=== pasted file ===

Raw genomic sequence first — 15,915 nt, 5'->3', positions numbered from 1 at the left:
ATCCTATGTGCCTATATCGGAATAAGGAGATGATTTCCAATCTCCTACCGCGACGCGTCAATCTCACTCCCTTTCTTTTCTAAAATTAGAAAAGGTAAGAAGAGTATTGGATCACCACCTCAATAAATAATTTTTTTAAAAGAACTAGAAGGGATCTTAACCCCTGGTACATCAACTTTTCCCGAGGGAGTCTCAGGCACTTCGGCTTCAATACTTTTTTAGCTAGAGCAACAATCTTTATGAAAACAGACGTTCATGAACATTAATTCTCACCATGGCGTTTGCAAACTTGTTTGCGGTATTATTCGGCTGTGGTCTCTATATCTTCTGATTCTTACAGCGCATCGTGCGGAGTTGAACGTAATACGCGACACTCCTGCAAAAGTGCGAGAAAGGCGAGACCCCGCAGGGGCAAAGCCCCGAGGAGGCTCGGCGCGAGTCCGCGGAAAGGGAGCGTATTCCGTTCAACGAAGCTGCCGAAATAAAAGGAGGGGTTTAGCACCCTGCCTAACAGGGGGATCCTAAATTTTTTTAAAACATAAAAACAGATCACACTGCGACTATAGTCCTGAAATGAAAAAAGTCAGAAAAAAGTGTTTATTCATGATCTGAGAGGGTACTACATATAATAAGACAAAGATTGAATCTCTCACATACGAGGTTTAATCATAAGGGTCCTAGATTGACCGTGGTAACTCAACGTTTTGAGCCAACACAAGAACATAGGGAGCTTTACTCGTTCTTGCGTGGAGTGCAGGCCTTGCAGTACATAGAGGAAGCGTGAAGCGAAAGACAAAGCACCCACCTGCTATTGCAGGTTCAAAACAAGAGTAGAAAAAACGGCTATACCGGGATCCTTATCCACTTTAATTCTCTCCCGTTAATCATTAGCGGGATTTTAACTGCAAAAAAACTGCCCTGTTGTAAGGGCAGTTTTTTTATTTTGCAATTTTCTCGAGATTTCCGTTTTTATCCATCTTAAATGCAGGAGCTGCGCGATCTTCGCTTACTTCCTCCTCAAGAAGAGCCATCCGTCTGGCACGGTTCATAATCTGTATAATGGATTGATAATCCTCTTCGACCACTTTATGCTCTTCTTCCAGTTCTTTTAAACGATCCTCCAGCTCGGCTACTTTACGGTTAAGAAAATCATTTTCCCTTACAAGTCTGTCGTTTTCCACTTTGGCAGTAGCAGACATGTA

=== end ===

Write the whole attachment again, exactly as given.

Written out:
Raw genomic sequence first — 15,915 nt, 5'->3', positions numbered from 1 at the left:
ATCCTATGTGCCTATATCGGAATAAGGAGATGATTTCCAATCTCCTACCGCGACGCGTCAATCTCACTCCCTTTCTTTTCTAAAATTAGAAAAGGTAAGAAGAGTATTGGATCACCACCTCAATAAATAATTTTTTTAAAAGAACTAGAAGGGATCTTAACCCCTGGTACATCAACTTTTCCCGAGGGAGTCTCAGGCACTTCGGCTTCAATACTTTTTTAGCTAGAGCAACAATCTTTATGAAAACAGACGTTCATGAACATTAATTCTCACCATGGCGTTTGCAAACTTGTTTGCGGTATTATTCGGCTGTGGTCTCTATATCTTCTGATTCTTACAGCGCATCGTGCGGAGTTGAACGTAATACGCGACACTCCTGCAAAAGTGCGAGAAAGGCGAGACCCCGCAGGGGCAAAGCCCCGAGGAGGCTCGGCGCGAGTCCGCGGAAAGGGAGCGTATTCCGTTCAACGAAGCTGCCGAAATAAAAGGAGGGGTTTAGCACCCTGCCTAACAGGGGGATCCTAAATTTTTTTAAAACATAAAAACAGATCACACTGCGACTATAGTCCTGAAATGAAAAAAGTCAGAAAAAAGTGTTTATTCATGATCTGAGAGGGTACTACATATAATAAGACAAAGATTGAATCTCTCACATACGAGGTTTAATCATAAGGGTCCTAGATTGACCGTGGTAACTCAACGTTTTGAGCCAACACAAGAACATAGGGAGCTTTACTCGTTCTTGCGTGGAGTGCAGGCCTTGCAGTACATAGAGGAAGCGTGAAGCGAAAGACAAAGCACCCACCTGCTATTGCAGGTTCAAAACAAGAGTAGAAAAAACGGCTATACCGGGATCCTTATCCACTTTAATTCTCTCCCGTTAATCATTAGCGGGATTTTAACTGCAAAAAAACTGCCCTGTTGTAAGGGCAGTTTTTTTATTTTGCAATTTTCTCGAGATTTCCGTTTTTATCCATCTTAAATGCAGGAGCTGCGCGATCTTCGCTTACTTCCTCCTCAAGAAGAGCCATCCGTCTGGCACGGTTCATAATCTGTATAATGGATTGATAATCCTCTTCGACCACTTTATGCTCTTCTTCCAGTTCTTTTAAACGATCCTCCAGCTCGGCTACTTTACGGTTAAGAAAATCATTTTCCCTTACAAGTCTGTCGTTTTCCACTTTGGCAGTAGCAGACATGTA